TraLaMa aims to connect retailers with installers

Home Featured Post TraLaMa aims to connect retailers with installers

By Reginald Tucker

Most retailers who have ever needed an installer or installation crew to complete a project can attest to a common challenge—difficulty locating a laborer with a specific set of skills. TraLaMa—a novel online platform designed to connect businesses that need labor with installers/mechanics—aims to alleviate that problem.

Developed by Jason Goldberg, CEO of Retail Lead Management and America’s Floor Source, TraLaMa (an abbreviation for Trade Labor Marketplace), allows installers—not just floor layers but all construction trades—to use a dedicated website (tralama.com) to connect with dealers who are looking to complete various jobs.

How it works: A dealer or business signs up with TraLaMa and pays a fee to place a job posting in a given area. This post will essentially include the type of job as well as the day and time the installation needs to be completed. Once the job is posted, qualified installers within the dealer’s area will be notified. Next, the installer can reach out to the dealer to talk more about the job.

“We basically connect construction labor with businesses that need trade labor,” Goldberg explained. “Today, there are a gazillion sites that connect labor to homeowners. And then in some other industries, there are some that will connect labor with, say, restaurants. What we do is we connect trade labor to businesses that need trade labor.”

In explaining the principle behind TraLaMa—which functions like an app—Goldberg used Uber as an analogy. “When you take an Uber, it’s five bucks to a hundred bucks, depending on where you’re going,” he said. “But unlike Uber, where the transaction occurs through the platform, TraLaMa is a connection site. All I’m doing is saying, ‘I’m going to connect you, but you’re responsible,’” Goldberg explained. “I have no liability.”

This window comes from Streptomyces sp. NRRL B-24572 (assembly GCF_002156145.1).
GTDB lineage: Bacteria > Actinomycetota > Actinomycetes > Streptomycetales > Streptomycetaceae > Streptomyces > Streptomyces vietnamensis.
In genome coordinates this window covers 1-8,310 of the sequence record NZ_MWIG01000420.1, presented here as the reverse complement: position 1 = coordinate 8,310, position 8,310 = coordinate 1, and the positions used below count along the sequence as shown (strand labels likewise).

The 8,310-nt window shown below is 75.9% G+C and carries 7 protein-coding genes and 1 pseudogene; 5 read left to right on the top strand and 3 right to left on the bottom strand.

But here’s the best part, according to Goldberg: There is no charge to the installer or mechanic to use the tool; it’s the retailer or business that pays for the listing. Posting fees charged to retailers can range anywhere from $19 to $75. As Goldberg explained, the fee structure is all based on time. “Let’s say you do a 30-day post on Indeed or even LinkedIn, you’re going to pay approximately $300 for that post,” he said. “But if you just want to do a 24-hour post—there’s a nominal fee for that.”

For the laborers, TraLaMa is completely free—which is unlike the labor-to-consumer model where tradesmen have to pay for those leads, according to Goldberg. “And, by the way, not only do they try to get installers on those platforms, it can start to get a bit like HomeAdvisor where they will call me and they’ll call Joe the installer. Those sites are awful. If you look, everyone always bitches about how bad those leads are, and you’re paying for those.”

Goldberg is quick to emphasize the difference between TraLaMa and third-party sites installers use to find work, i.e., HomeAdvisor and Angie’s List. Existing sites and apps, he said, fail to deliver on qualified leads for installers or bona fide mechanics for retailers or contractors. “If I’m looking for an installer and I put it on Career Builder, Indeed or any of those regular platforms, you get minimal to no response because that’s not where they’re at,” he explained. “We realized no platform existed where true labor in the construction trade can go to find work directly for a business.”